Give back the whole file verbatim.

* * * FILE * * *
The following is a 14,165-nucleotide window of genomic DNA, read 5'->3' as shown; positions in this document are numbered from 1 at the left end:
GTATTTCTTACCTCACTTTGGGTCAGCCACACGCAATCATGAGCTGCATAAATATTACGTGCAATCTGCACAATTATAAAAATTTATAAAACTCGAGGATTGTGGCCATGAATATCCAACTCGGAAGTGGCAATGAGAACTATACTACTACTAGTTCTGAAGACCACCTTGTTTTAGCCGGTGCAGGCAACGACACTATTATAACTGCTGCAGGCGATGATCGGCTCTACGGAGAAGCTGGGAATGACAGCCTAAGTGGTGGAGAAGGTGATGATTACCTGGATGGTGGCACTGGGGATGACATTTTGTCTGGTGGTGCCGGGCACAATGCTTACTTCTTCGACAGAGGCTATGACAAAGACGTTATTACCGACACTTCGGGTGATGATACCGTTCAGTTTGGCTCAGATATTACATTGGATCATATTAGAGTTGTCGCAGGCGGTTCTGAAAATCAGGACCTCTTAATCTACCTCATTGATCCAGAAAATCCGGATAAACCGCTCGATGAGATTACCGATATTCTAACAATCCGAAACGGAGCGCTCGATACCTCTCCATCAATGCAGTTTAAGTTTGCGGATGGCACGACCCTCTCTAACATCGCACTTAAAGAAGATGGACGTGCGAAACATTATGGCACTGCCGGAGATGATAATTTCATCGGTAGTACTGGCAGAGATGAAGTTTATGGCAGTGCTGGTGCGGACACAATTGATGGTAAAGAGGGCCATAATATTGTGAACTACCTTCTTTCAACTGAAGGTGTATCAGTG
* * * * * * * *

The following is a 14,165-nucleotide window of genomic DNA, read 5'->3' as shown; positions in this document are numbered from 1 at the left end:
GTATTTCTTACCTCACTTTGGGTCAGCCACACGCAATCATGAGCTGCATAAATATTACGTGCAATCTGCACAATTATAAAAATTTATAAAACTCGAGGATTGTGGCCATGAATATCCAACTCGGAAGTGGCAATGAGAACTATACTACTACTAGTTCTGAAGACCACCTTGTTTTAGCCGGTGCAGGCAACGACACTATTATAACTGCTGCAGGCGATGATCGGCTCTACGGAGAAGCTGGGAATGACAGCCTAAGTGGTGGAGAAGGTGATGATTACCTGGATGGTGGCACTGGGGATGACATTTTGTCTGGTGGTGCCGGGCACAATGCTTACTTCTTCGACAGAGGCTATGACAAAGACGTTATTACCGACACTTCGGGTGATGATACCGTTCAGTTTGGCTCAGATATTACATTGGATCATATTAGAGTTGTCGCAGGCGGTTCTGAAAATCAGGACCTCTTAATCTACCTCATTGATCCAGAAAATCCGGATAAACCGCTCGATGAGATTACCGATATTCTAACAATCCGAAACGGAGCGCTCGATACCTCTCCATCAATGCAGTTTAAGTTTGCGGATGGCACGACCCTCTCTAACATCGCACTTAAAGAAGATGGACGTGCGAAACATTATGGCACTGCCGGAGATGATAATTTCATCGGTAGTACTGGCAGAGATGAAGTTTATGGCAGTGCTGGTGCGGACACAATTGATGGTAAAGAGGGCCATAATATTGTGAACTACCTTCTTTCAACTGAAGGTGTATCAGTG